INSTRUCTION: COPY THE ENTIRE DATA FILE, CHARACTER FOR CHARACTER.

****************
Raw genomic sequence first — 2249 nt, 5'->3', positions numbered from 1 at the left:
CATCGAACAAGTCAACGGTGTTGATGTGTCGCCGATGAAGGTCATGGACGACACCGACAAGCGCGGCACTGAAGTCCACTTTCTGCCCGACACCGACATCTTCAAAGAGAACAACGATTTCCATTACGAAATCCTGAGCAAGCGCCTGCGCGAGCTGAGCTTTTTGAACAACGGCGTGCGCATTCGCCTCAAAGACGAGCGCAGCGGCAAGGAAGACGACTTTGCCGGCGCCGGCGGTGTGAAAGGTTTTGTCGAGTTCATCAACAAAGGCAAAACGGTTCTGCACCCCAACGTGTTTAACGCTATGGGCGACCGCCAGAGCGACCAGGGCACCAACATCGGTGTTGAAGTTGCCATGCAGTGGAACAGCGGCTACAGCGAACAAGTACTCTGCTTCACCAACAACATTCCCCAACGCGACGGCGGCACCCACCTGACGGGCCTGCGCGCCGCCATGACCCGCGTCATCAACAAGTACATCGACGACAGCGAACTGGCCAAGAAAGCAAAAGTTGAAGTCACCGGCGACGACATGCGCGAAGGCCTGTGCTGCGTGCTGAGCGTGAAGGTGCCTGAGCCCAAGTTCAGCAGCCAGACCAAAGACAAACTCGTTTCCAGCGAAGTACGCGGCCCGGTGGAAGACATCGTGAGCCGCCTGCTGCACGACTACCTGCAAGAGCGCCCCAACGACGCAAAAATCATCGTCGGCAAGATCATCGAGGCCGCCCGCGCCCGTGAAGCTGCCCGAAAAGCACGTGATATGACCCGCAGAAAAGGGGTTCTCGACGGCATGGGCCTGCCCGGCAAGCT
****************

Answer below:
Raw genomic sequence first — 2249 nt, 5'->3', positions numbered from 1 at the left:
CATCGAACAAGTCAACGGTGTTGATGTGTCGCCGATGAAGGTCATGGACGACACCGACAAGCGCGGCACTGAAGTCCACTTTCTGCCCGACACCGACATCTTCAAAGAGAACAACGATTTCCATTACGAAATCCTGAGCAAGCGCCTGCGCGAGCTGAGCTTTTTGAACAACGGCGTGCGCATTCGCCTCAAAGACGAGCGCAGCGGCAAGGAAGACGACTTTGCCGGCGCCGGCGGTGTGAAAGGTTTTGTCGAGTTCATCAACAAAGGCAAAACGGTTCTGCACCCCAACGTGTTTAACGCTATGGGCGACCGCCAGAGCGACCAGGGCACCAACATCGGTGTTGAAGTTGCCATGCAGTGGAACAGCGGCTACAGCGAACAAGTACTCTGCTTCACCAACAACATTCCCCAACGCGACGGCGGCACCCACCTGACGGGCCTGCGCGCCGCCATGACCCGCGTCATCAACAAGTACATCGACGACAGCGAACTGGCCAAGAAAGCAAAAGTTGAAGTCACCGGCGACGACATGCGCGAAGGCCTGTGCTGCGTGCTGAGCGTGAAGGTGCCTGAGCCCAAGTTCAGCAGCCAGACCAAAGACAAACTCGTTTCCAGCGAAGTACGCGGCCCGGTGGAAGACATCGTGAGCCGCCTGCTGCACGACTACCTGCAAGAGCGCCCCAACGACGCAAAAATCATCGTCGGCAAGATCATCGAGGCCGCCCGCGCCCGTGAAGCTGCCCGAAAAGCACGTGATATGACCCGCAGAAAAGGGGTTCTCGACGGCATGGGCCTGCCCGGCAAGCT